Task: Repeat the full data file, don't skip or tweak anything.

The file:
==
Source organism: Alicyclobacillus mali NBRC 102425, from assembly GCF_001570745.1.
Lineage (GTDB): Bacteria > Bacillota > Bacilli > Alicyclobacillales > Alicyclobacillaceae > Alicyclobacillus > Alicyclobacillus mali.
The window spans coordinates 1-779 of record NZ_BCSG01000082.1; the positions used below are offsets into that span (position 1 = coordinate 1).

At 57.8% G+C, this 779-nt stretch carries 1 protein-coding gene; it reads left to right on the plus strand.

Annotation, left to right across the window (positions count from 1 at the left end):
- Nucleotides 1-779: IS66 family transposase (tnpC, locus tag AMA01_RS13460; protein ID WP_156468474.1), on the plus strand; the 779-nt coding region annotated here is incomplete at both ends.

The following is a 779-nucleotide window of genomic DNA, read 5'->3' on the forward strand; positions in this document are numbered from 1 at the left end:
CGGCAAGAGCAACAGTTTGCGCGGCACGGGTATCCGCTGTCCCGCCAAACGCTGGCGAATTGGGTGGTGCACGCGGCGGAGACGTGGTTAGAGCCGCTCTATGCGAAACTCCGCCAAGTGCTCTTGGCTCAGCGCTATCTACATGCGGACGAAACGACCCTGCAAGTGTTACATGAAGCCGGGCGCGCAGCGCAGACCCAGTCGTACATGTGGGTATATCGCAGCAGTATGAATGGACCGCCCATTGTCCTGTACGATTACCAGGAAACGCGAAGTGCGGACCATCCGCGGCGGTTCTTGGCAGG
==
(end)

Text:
Source organism: Alicyclobacillus mali NBRC 102425, from assembly GCF_001570745.1.
Lineage (GTDB): Bacteria > Bacillota > Bacilli > Alicyclobacillales > Alicyclobacillaceae > Alicyclobacillus > Alicyclobacillus mali.
The window spans coordinates 1-779 of record NZ_BCSG01000082.1; the positions used below are offsets into that span (position 1 = coordinate 1).

At 57.8% G+C, this 779-nt stretch carries 1 protein-coding gene; it reads left to right on the plus strand.

Annotation, left to right across the window (positions count from 1 at the left end):
- Nucleotides 1-779: IS66 family transposase (tnpC, locus tag AMA01_RS13460; protein ID WP_156468474.1), on the plus strand; the 779-nt coding region annotated here is incomplete at both ends.

The following is a 779-nucleotide window of genomic DNA, read 5'->3' on the forward strand; positions in this document are numbered from 1 at the left end:
CGGCAAGAGCAACAGTTTGCGCGGCACGGGTATCCGCTGTCCCGCCAAACGCTGGCGAATTGGGTGGTGCACGCGGCGGAGACGTGGTTAGAGCCGCTCTATGCGAAACTCCGCCAAGTGCTCTTGGCTCAGCGCTATCTACATGCGGACGAAACGACCCTGCAAGTGTTACATGAAGCCGGGCGCGCAGCGCAGACCCAGTCGTACATGTGGGTATATCGCAGCAGTATGAATGGACCGCCCATTGTCCTGTACGATTACCAGGAAACGCGAAGTGCGGACCATCCGCGGCGGTTCTTGGCAGG